Life With Bobux
Set your store
Guest post from family and lifestyle blogger Kimberly Hogg
When I became a parent I expected an element of comparison. I knew that other mums, and myself, would be watching to see who get teeth first, take their first steps or learn their ABC's. It's in our nature to compare kids to one another and I knew that at the end of the day it didn't really matter who's child was first.
What I didn't expect were healthcare professionals sitting with checklists telling me what my children should be doing by a certain age, and highlighting the fact that they are not.
Both my children per born prematurely. Not dangerously early, but enough that, at first anyway, slight delays in their development could be explained away. They were later to smile, rollover and say their first words. But those milestones were eventually hit when they were good and ready. My eldest took his first steps at 16 months but my youngest? He's 19 months old and still not up on his feet.
My health visitor has been a huge support when monitoring his motor skills. She has come to our house for regular visits, talked through suggestions for how we may help him ourselves, and more recently has explained the next steps we can expect in supporting him on to his feet.
I soon discovered that helping children learn how to walk isn't just about standing them up and trying to let go. But what should you actually do?
How You Can Help Your Baby To Walk
Discourage W Sitting
Many young children naturally sit in a W position. It's comfortable and it can very quickly become a habit. However, for some children it can be a sign of weakness in their core or instability in their hips. Both of these can be a factor in delayed walking, and so encouraging them to sit with their legs out in front of them, crossed or up on their knees can help.
My youngest used to have low muscle tone in general. We were advised to start swimming regularly to provide a fun activity that will also give a full body workout. The water doesn't put any unnecessary strain on young joints, which is vital in cases such as ours where hyper-mobility is suspected.
General activity is key in building up core strength, which in turn can help your baby to walk. Climbing over things, moving their bodies in different ways and using their muscles is all important in making sure their little bodies are ready for walking. I have found soft play centres great for providing a safe space to climb and play, with the added bonus of tiring out his big brother too!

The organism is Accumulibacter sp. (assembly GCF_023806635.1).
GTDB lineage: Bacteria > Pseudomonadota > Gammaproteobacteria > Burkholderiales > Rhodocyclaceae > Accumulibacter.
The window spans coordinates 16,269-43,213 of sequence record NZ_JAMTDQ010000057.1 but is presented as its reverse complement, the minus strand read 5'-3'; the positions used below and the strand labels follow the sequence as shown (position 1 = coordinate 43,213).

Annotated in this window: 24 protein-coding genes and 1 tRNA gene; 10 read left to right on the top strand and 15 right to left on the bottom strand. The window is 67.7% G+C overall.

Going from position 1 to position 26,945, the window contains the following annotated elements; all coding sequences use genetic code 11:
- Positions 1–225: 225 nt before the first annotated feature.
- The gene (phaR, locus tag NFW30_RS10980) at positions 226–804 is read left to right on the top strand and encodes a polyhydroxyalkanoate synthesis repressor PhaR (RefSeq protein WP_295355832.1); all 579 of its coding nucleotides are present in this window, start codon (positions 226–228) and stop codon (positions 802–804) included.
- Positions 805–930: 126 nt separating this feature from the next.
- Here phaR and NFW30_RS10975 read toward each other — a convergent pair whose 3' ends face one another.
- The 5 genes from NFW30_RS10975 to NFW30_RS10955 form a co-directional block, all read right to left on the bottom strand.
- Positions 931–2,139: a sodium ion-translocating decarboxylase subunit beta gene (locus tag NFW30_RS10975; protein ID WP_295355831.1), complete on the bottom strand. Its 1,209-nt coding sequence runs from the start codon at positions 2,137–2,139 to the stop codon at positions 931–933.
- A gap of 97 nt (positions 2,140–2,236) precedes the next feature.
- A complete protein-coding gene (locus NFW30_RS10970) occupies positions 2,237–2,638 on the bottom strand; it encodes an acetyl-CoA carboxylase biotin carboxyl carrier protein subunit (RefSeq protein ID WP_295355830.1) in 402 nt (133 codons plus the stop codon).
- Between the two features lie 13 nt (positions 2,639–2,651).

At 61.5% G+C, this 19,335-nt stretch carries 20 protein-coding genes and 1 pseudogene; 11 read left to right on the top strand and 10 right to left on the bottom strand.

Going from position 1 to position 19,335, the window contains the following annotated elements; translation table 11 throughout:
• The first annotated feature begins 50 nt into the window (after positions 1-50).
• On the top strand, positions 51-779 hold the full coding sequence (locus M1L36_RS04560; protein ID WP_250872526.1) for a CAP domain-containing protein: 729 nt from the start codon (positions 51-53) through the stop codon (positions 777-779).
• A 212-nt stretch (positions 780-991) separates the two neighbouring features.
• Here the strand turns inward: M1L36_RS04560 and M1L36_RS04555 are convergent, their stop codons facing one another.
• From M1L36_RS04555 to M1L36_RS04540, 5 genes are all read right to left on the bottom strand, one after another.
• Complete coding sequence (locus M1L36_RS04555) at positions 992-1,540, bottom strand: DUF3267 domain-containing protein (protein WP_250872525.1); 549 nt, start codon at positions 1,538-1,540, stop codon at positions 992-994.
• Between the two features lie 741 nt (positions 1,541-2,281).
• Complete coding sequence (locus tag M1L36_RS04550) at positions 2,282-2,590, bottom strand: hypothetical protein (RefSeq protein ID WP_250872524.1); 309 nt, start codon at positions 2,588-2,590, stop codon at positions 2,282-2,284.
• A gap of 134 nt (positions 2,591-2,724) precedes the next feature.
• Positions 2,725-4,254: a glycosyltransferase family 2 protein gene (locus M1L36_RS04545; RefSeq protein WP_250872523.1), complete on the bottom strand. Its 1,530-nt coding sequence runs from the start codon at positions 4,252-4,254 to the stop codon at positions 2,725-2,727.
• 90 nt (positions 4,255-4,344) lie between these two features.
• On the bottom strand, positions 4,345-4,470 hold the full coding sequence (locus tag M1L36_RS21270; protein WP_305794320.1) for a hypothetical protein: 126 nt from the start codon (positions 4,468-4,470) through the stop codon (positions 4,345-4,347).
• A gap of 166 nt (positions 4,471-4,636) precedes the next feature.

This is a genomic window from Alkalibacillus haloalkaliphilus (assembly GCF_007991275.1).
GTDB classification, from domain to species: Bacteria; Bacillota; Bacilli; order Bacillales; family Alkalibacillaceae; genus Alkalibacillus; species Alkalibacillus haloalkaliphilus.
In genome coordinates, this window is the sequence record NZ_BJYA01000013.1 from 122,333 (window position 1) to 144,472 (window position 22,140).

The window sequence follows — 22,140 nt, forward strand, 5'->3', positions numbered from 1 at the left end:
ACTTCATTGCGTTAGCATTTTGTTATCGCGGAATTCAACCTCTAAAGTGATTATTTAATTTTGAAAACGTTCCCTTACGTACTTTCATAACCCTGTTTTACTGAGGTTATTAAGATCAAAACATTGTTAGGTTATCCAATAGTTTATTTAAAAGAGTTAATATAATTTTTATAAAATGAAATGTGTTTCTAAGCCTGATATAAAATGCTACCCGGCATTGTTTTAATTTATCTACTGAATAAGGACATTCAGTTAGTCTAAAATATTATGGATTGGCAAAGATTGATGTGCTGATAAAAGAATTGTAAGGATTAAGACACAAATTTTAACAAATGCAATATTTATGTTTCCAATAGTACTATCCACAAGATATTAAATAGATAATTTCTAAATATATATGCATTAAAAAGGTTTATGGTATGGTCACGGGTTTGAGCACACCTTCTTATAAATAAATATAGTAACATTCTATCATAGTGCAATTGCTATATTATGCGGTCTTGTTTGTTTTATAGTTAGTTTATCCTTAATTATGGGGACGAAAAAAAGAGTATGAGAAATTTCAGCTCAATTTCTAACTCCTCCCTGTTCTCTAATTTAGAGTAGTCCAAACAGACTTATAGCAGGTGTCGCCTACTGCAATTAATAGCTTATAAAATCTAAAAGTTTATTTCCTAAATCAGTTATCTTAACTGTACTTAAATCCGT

Up until recently I have been a believer that bare feet are best for learning to walk. I thought that they needed to be able to feel the floor through their feet to find their balance and build up the courage to take those first steps. While that may be true for many children, for those with hyper-mobility a supportive shoe is far more beneficial.
We recently started putting some of the Bobux Timber boots on my son when we were encouraging him to stand. They are designed for a toddlers first steps, with flexible and durable materials supporting them along the way. Opting for boots, rather than the classic shoes, means that extra support is being given on his ankles. This takes some of the strain away when he is trying to stand, making it easier for cruising around the furniture.
These ideas won't work for everyone, as each child is so individual with their needs. They do develop at their own pace - but that doesn't mean we can't give them a helping hand along the way!
Written by guest blogger Kimberly Hogg
Kim is a family and lifestyle blogger based in Aberdeen, Scotland. She documents life with 2 young sons and type 1 diabetes, with the aim of inspiring others and showing that life doesn't stop at a diagnosis. Find out more at www.oddhogg.com